There are many reasons why someone may have an employment gap on their resume, such as taking time off to care for a family member, pursuing further education, or dealing with a personal situation. Luckily these gaps don’t raise the same kind of red flags they might have in the past. However, it’s still important to fill in the blanks where you can so you’re not leaving a recruiter guessing.

Don’t simply hope the gap won’t be noticed—be transparent and prepared to explain them. If you have gaps in your employment history, cover letters are a good place to address them. The key is to be honest and transparent about the reason for the gap. If you took time off to care for a family member, you might include a brief explanation such as “Took a two-year leave of absence to care for an elderly family member.” If you were pursuing further education, include information about the program you were enrolled in and the skills and knowledge you gained.

10. Inaccuracies or Exaggerations

All of the information on your resume should be accurate and up-to-date. Double-check dates, job titles, and other details to avoid any inaccuracies.

Furthermore, beware of exaggerating on your resume—i.e. making it appear that you’ve completed a degree you never finished, or including a certification that has lapsed or one that you studied for but haven’t passed yet. You don’t want to appear deceptive, so fact check yourself.

11. Personal Information

Avoid including personal information such as your age, marital status, religious affiliation, or hobbies (unless they’re relevant – like a Capture the Flag competition or a home lab). Stick to professional details that are relevant to the job.

12. Too Much Military Jargon

If you’re transitioning from the military, be sure to translate any military jargon or acronyms on your resume. Recruiters and hiring managers outside of the military may not be familiar with the terminology. Use the language of your target employer and focus on transferable skills so it’s clear how your military experience makes you the right person for the job.

13. No Focus / Irrelevant Information

Your resume should be tailored to the specific job you’re applying for. Focus on your relevant experience and skills, and customize your resume for each job. Remove any irrelevant information that does not demonstrate your qualifications for the position. This means leaving your childhood job off your resume.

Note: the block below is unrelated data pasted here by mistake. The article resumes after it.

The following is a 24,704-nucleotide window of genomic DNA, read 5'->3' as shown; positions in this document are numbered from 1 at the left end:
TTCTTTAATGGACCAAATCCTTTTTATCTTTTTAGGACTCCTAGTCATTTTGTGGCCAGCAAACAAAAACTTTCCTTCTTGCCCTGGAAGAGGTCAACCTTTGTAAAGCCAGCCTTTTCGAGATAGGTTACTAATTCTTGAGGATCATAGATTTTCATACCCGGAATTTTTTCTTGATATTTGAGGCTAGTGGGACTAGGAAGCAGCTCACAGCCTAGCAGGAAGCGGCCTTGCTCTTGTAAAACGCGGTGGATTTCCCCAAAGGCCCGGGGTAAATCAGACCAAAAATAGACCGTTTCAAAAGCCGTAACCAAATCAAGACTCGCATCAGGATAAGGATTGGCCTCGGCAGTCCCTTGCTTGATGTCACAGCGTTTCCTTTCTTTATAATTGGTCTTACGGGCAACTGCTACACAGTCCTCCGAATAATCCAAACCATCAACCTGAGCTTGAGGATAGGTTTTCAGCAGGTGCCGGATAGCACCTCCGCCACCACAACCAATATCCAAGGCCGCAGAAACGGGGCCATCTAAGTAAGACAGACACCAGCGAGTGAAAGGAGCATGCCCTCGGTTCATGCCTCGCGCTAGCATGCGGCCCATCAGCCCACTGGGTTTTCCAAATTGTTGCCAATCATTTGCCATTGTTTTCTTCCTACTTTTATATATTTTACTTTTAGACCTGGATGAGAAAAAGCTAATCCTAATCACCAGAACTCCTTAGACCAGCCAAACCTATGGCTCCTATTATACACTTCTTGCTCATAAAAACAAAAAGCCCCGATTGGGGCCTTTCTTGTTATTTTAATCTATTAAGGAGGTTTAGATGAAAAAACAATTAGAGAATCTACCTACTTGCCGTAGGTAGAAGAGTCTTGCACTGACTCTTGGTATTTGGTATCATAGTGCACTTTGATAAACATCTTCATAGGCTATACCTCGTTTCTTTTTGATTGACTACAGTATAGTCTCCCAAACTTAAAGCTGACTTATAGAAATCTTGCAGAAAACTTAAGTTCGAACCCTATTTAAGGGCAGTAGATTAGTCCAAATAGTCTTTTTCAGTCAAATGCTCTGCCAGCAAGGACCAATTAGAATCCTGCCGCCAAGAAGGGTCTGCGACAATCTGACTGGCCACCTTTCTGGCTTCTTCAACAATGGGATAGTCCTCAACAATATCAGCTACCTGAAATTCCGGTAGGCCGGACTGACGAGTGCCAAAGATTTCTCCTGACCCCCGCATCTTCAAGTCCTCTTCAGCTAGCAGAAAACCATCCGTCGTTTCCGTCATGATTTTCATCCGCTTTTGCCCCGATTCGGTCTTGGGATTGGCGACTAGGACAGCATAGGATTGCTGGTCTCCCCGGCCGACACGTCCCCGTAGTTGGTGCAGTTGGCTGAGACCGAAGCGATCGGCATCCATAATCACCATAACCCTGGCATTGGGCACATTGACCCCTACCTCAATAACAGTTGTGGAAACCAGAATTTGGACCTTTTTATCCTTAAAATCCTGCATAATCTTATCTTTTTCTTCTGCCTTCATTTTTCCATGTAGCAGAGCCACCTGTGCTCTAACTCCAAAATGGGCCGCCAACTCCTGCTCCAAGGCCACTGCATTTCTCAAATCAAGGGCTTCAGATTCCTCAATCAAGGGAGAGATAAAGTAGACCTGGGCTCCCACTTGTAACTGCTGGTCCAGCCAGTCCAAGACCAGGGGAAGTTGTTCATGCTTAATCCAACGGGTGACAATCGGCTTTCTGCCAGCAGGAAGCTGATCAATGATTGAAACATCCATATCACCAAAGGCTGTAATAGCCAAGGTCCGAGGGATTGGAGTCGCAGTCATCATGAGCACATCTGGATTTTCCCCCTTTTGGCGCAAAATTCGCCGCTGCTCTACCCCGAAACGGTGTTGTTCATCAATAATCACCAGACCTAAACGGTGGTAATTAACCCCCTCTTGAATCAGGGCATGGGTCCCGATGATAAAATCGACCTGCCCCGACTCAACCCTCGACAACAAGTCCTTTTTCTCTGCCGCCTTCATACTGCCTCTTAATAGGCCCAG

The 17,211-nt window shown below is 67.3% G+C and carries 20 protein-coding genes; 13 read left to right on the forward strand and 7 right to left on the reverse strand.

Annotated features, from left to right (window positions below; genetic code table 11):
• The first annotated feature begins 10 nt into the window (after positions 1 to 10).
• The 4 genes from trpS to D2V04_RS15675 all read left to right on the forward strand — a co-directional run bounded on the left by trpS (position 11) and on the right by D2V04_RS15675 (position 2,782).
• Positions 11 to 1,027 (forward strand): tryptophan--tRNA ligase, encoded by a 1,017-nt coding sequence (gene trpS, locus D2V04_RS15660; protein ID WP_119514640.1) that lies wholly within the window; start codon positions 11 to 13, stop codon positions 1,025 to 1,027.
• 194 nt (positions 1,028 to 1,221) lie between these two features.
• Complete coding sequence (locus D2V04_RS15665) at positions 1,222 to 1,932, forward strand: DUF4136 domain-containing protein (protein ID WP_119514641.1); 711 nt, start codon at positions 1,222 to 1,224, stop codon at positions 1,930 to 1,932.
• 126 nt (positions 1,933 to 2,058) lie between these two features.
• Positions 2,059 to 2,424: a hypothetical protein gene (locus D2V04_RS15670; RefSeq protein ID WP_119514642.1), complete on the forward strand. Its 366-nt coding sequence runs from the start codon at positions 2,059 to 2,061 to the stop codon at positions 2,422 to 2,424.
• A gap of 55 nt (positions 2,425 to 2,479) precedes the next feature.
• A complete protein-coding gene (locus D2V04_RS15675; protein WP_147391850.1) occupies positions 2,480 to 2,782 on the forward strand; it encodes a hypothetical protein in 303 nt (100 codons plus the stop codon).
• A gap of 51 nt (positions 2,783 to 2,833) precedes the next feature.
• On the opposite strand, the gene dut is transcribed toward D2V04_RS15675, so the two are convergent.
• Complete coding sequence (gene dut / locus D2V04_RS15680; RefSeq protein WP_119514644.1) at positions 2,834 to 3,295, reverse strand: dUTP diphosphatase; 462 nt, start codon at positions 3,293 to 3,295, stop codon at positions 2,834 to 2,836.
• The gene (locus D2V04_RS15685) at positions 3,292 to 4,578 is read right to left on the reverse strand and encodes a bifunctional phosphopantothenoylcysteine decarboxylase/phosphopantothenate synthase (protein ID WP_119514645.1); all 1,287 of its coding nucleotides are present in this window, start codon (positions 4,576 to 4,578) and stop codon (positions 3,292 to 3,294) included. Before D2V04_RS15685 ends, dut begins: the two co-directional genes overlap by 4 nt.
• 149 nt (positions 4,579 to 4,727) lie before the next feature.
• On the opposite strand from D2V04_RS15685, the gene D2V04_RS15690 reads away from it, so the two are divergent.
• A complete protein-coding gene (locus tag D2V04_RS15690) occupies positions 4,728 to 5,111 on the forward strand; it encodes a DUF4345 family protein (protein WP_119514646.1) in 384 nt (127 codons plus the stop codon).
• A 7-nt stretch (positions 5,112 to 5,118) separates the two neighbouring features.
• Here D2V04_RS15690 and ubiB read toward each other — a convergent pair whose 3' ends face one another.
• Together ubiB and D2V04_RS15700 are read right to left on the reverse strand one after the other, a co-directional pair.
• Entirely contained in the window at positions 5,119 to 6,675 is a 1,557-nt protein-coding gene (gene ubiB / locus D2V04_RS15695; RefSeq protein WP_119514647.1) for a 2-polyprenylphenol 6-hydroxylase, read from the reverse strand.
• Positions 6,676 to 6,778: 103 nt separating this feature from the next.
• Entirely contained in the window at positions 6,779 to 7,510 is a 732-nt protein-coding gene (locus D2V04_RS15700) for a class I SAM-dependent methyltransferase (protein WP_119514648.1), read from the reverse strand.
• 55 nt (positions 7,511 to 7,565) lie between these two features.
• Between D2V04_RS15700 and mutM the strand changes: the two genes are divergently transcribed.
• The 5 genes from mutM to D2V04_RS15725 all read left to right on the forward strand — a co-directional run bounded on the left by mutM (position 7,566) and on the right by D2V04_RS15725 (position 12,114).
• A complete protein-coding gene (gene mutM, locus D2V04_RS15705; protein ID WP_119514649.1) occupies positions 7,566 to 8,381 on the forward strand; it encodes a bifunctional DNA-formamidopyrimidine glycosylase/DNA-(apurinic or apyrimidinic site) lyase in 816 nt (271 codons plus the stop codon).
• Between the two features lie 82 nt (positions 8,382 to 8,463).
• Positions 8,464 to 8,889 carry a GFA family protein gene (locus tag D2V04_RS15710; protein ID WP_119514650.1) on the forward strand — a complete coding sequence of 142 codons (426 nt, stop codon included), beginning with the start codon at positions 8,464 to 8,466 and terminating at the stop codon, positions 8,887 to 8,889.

If you have a LinkedIn profile, consider adding your personalized LinkedIn URL to your resume. If the recruiter is intereted in learning more, they can see your full work history on LinkedIn.

14. Too Long

Your resume should be concise and to the point. For most jobs, one to two pages is ideal. Recruiters and hiring managers receive a lot of resumes, so they’re unlikely to read a long one. Focus on your most important experiences and achievements, and use bullet points to make it easy to skim.

The exception to the 1-2 page rule is if the job asks for many years of experience. A role that requires 20+ years of experience often merits a longer resume. But even then, keep it focused on what’s most important to the job.

15. Neglecting to Focus on Your Value

Finally, make sure you are highlighting your value as a candidate. Use specific examples to demonstrate your skills and experience, and show how you can add value to the company. Simply writing a list of past responsibilities won’t cut it. Paint a picture of the value you bring to the table by showcasing your achievements.

Crafting a well-written and error-free resume is crucial for securing your next cleared job. Avoid these mistakes to stand out from the crowd and increase your chances of being noticed by cleared employers. Remember to tailor your resume to each job application, highlight your accomplishments, and showcase your skills and experience.


  • Ashley Jones

    Ashley Jones is ClearedJobs.Net's blog Editor and a cleared job search expert, dedicated to helping security-cleared job seekers and employers navigate job search and recruitment challenges. With in-depth experience assisting cleared job seekers and transitioning military personnel at in-person and virtual Cleared Job Fairs and military base hiring events, Ashley has a deep understanding of the unique needs of the cleared community. She is also the Editor of ClearedJobs.Net's job search podcast, Security Cleared Jobs: Who's Hiring & How.

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This entry was posted on Monday, March 20, 2023 9:47 pm

2 thoughts on “15 Reasons Why Your Cleared Resume Is Causing You Job Search Problems”

    1. Majeed, if you’re interested in having your resume reviewed by a professional, join us at one of our Cleared Job Fairs. We have free resume reviews at each event. Our next two in-person job fairs are in Virginia and Maryland, but we have a Virtual All Clearances Cleared Job Fair on May 18, 2023. You can find all of our job fairs here: